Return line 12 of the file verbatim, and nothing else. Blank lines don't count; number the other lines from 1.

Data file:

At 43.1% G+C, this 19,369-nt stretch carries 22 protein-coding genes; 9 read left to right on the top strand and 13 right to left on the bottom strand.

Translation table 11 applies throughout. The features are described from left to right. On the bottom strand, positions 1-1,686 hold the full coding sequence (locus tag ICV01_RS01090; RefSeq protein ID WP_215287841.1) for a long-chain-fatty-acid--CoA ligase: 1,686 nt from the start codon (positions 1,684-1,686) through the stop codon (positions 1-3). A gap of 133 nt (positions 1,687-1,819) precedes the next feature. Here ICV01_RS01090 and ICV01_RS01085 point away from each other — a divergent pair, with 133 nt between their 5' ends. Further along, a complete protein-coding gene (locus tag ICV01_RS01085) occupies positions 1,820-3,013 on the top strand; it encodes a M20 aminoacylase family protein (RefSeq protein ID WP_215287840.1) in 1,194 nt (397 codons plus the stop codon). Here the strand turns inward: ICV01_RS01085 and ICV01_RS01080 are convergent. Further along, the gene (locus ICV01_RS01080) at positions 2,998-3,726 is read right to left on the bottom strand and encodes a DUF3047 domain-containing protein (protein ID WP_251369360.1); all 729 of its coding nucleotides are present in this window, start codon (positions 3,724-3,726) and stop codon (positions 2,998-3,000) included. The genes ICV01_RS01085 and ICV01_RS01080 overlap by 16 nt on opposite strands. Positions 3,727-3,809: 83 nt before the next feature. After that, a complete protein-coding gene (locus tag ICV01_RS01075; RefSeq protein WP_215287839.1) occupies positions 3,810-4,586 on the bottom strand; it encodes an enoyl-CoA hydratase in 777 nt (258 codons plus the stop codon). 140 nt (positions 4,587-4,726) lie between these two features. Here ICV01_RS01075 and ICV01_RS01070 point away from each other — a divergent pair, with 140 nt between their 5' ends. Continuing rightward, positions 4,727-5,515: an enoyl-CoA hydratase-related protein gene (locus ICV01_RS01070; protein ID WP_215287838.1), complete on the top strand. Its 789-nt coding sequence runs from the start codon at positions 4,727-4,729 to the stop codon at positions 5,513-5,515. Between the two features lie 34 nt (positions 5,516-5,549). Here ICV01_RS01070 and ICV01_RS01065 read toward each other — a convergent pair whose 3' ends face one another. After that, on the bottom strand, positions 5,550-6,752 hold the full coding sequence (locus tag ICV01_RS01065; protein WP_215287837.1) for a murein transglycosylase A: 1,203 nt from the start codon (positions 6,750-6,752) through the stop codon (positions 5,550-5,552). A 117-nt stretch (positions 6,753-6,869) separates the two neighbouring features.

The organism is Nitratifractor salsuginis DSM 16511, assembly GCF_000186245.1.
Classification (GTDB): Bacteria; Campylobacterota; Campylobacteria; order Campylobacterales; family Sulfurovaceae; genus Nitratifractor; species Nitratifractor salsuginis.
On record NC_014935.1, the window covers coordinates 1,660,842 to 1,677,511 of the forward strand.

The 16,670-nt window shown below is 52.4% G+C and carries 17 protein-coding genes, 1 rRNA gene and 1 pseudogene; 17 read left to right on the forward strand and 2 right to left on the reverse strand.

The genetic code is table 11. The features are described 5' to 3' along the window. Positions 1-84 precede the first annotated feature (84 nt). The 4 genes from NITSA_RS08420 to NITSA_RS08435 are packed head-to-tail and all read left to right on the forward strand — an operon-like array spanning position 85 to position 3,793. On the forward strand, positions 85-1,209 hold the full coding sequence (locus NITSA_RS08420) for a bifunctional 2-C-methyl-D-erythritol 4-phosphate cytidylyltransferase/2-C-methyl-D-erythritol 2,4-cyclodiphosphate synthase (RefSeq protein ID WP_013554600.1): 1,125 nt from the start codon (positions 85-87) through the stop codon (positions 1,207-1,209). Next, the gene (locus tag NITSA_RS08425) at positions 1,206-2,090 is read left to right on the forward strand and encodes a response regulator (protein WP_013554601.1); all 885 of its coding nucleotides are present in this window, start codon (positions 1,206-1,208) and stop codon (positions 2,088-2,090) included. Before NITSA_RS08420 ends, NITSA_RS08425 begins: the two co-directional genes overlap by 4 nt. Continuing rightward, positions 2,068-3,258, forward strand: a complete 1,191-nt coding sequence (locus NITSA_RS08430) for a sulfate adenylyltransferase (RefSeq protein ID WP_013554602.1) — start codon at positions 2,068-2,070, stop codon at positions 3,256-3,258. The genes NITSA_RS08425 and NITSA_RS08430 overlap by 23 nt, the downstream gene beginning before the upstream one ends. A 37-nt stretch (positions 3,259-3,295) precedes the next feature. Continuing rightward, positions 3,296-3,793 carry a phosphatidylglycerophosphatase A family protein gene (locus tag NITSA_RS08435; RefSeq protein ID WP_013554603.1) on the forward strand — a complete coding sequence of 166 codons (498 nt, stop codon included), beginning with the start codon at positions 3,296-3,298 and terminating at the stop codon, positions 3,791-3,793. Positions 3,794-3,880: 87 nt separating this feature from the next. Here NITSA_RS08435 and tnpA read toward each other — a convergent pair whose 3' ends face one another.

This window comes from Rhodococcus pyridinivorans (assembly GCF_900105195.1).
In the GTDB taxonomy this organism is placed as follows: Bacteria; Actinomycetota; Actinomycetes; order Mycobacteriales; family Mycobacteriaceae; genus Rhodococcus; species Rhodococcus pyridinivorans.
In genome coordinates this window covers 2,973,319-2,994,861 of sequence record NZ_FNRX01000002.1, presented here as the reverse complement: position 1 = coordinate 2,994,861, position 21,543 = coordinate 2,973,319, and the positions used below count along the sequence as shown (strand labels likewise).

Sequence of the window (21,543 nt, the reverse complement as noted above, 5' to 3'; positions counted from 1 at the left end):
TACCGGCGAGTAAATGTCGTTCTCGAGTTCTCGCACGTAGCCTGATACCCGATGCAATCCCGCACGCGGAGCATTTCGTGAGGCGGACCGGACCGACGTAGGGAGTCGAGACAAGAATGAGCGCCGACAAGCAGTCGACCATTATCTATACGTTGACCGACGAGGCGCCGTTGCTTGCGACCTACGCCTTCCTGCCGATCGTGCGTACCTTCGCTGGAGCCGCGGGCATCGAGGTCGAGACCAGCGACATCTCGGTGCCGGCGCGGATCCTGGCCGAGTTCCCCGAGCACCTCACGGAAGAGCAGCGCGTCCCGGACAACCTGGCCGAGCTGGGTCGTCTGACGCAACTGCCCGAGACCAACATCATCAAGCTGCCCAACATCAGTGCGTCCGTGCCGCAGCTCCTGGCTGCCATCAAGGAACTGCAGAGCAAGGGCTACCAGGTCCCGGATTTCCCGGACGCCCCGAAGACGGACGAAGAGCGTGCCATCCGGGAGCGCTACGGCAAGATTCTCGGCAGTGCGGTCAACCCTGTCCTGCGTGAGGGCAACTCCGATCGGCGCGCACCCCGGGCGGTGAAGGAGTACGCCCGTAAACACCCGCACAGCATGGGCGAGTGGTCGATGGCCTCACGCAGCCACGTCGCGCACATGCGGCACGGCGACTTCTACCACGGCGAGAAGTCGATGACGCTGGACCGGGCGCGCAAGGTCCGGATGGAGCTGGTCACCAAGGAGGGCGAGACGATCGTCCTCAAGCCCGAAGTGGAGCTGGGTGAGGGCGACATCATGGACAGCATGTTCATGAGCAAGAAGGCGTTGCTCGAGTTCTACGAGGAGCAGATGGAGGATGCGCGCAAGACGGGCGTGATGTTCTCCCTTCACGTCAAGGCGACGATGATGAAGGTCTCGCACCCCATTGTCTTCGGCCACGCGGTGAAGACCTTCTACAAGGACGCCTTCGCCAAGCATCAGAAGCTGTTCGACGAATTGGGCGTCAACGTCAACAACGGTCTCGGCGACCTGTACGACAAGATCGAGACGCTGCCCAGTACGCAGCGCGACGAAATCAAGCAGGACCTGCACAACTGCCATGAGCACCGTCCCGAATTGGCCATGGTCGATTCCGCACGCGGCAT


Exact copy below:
TACCGGCGAGTAAATGTCGTTCTCGAGTTCTCGCACGTAGCCTGATACCCGATGCAATCCCGCACGCGGAGCATTTCGTGAGGCGGACCGGACCGACGTAGGGAGTCGAGACAAGAATGAGCGCCGACAAGCAGTCGACCATTATCTATACGTTGACCGACGAGGCGCCGTTGCTTGCGACCTACGCCTTCCTGCCGATCGTGCGTACCTTCGCTGGAGCCGCGGGCATCGAGGTCGAGACCAGCGACATCTCGGTGCCGGCGCGGATCCTGGCCGAGTTCCCCGAGCACCTCACGGAAGAGCAGCGCGTCCCGGACAACCTGGCCGAGCTGGGTCGTCTGACGCAACTGCCCGAGACCAACATCATCAAGCTGCCCAACATCAGTGCGTCCGTGCCGCAGCTCCTGGCTGCCATCAAGGAACTGCAGAGCAAGGGCTACCAGGTCCCGGATTTCCCGGACGCCCCGAAGACGGACGAAGAGCGTGCCATCCGGGAGCGCTACGGCAAGATTCTCGGCAGTGCGGTCAACCCTGTCCTGCGTGAGGGCAACTCCGATCGGCGCGCACCCCGGGCGGTGAAGGAGTACGCCCGTAAACACCCGCACAGCATGGGCGAGTGGTCGATGGCCTCACGCAGCCACGTCGCGCACATGCGGCACGGCGACTTCTACCACGGCGAGAAGTCGATGACGCTGGACCGGGCGCGCAAGGTCCGGATGGAGCTGGTCACCAAGGAGGGCGAGACGATCGTCCTCAAGCCCGAAGTGGAGCTGGGTGAGGGCGACATCATGGACAGCATGTTCATGAGCAAGAAGGCGTTGCTCGAGTTCTACGAGGAGCAGATGGAGGATGCGCGCAAGACGGGCGTGATGTTCTCCCTTCACGTCAAGGCGACGATGATGAAGGTCTCGCACCCCATTGTCTTCGGCCACGCGGTGAAGACCTTCTACAAGGACGCCTTCGCCAAGCATCAGAAGCTGTTCGACGAATTGGGCGTCAACGTCAACAACGGTCTCGGCGACCTGTACGACAAGATCGAGACGCTGCCCAGTACGCAGCGCGACGAAATCAAGCAGGACCTGCACAACTGCCATGAGCACCGTCCCGAATTGGCCATGGTCGATTCCGCACGCGGCAT